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Having sent my first novel ‘Open to the Skies’ (aka ‘Saving the Landing Church’) out to three publishers, I have begun my next novel in the series.  I intend for the series to focus on the adventures of running a writers’ retreat.  Same characters, same setting, same struggle to be a part of the community.


Title: unknown

Working Title: ‘Crossing at a Walk’

Setting: a writers’ retreat – the renovated Landing Church, the hall and the rectory now used as a Learning Center, a Sleeping Hall and a home and base of operations for Sadie and Tom

Characters: main character Sadie, a writer; her husband Tom, a retired welder; people from the community; writers participating in the first weekend of the writers’ retreat

Plot: Sadie wants the first writers’ retreat to go smoothly, but the history of an old covered bridge keeps getting in the way


My first novel was about an abandoned church.  The subject of this book will be yet another feature of our built landscape, one also having a difficult time … the covered bridge.  In the 1940s there were 340 covered bridges in New Brunswick.  Today there are only 60.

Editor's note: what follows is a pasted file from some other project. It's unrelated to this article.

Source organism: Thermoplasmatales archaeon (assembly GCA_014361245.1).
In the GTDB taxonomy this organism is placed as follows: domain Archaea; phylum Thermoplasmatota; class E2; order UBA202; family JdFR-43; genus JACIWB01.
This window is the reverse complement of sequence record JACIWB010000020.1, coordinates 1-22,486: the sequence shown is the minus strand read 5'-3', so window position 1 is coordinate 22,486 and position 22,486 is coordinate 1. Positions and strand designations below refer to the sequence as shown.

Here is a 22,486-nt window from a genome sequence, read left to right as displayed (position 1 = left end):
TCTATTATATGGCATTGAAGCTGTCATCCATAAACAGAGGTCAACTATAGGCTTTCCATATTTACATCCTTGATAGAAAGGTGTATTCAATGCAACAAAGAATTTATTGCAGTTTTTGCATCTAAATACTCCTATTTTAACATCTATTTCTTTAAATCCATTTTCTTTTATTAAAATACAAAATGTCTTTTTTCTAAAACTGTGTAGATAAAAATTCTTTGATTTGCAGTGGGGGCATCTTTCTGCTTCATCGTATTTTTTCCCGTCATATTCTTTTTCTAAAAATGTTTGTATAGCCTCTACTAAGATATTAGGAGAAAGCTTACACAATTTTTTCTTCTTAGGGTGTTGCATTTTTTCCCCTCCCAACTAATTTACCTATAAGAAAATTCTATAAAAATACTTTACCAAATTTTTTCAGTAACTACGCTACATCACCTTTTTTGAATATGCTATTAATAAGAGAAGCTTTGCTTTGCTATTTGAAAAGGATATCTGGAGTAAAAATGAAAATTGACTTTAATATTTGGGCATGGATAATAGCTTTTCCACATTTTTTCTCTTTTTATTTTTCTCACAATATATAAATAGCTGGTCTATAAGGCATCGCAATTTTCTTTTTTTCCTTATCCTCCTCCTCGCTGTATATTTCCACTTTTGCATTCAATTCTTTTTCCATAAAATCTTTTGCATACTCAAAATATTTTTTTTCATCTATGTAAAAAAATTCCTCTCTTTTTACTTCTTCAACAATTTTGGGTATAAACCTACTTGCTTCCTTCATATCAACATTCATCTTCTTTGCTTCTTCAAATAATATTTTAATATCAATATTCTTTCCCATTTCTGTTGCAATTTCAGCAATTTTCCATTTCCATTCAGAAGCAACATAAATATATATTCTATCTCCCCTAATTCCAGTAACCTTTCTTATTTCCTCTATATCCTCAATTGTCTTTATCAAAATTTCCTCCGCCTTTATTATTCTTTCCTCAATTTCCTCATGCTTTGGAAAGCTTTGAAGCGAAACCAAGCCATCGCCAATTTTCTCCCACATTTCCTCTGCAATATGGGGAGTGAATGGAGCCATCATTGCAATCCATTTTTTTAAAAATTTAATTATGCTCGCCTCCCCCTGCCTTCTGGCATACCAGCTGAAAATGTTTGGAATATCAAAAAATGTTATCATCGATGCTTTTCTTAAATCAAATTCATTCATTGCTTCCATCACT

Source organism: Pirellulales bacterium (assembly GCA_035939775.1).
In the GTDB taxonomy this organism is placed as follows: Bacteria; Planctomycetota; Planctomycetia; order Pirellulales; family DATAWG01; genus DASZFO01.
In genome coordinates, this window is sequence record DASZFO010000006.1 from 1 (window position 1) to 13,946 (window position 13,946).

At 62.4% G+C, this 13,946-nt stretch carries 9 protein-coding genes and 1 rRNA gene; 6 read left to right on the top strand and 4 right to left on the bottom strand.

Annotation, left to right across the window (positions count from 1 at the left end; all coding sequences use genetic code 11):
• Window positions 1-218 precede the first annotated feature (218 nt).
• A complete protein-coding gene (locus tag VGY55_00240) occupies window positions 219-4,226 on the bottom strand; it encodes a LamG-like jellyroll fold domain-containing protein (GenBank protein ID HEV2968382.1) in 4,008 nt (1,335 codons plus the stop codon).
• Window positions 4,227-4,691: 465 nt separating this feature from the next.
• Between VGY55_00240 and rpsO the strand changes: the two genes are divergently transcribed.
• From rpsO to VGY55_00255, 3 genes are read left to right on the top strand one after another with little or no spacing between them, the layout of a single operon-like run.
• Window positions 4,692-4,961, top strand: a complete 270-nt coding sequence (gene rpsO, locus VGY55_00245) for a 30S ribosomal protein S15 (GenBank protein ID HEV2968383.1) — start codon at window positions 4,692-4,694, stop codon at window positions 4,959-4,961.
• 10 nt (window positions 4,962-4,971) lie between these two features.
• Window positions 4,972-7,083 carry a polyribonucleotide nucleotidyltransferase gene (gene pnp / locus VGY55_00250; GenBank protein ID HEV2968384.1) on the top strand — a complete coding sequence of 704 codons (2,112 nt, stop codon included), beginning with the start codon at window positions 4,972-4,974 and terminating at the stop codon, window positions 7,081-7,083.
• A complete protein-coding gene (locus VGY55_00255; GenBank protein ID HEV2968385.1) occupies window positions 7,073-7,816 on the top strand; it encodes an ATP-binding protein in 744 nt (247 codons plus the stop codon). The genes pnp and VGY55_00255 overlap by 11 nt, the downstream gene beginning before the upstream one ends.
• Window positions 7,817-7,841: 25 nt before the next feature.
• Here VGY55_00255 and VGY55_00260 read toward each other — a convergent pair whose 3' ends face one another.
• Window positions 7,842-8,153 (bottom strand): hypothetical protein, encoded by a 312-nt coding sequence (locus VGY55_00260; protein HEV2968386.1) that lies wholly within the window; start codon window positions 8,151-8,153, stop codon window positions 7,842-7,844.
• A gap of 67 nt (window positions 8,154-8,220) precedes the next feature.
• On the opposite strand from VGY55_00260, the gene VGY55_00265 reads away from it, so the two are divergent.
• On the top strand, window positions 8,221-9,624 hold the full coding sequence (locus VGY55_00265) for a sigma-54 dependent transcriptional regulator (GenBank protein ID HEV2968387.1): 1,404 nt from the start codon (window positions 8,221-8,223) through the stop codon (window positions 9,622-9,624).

I chuckle all the time about my ‘Saving The …’ series.  Lots of buildings to save out there!  However, I have no intention of sinking into the formulaic (Sadie falls in love with the … and takes steps to save the …).  Instead, each story will take a unique approach to honoring the bit of built landscape it portrays!




As I have said, in New Brunswick, we have 60 remaining covered bridges.  Their numbers are dwindling, the losses due to flooding, fire and vandalism.  For a look at the covered bridges in New Brunswick, see the map and photos at


So how does a covered bridge get in the way of a well planned writers’ retreat?

  • Sadie includes a local tour during the retreat, to introduce the writers to the community and give them new experiences to write about.  The covered bridge is outside the tour loop, but a couple of the writers would love to go there.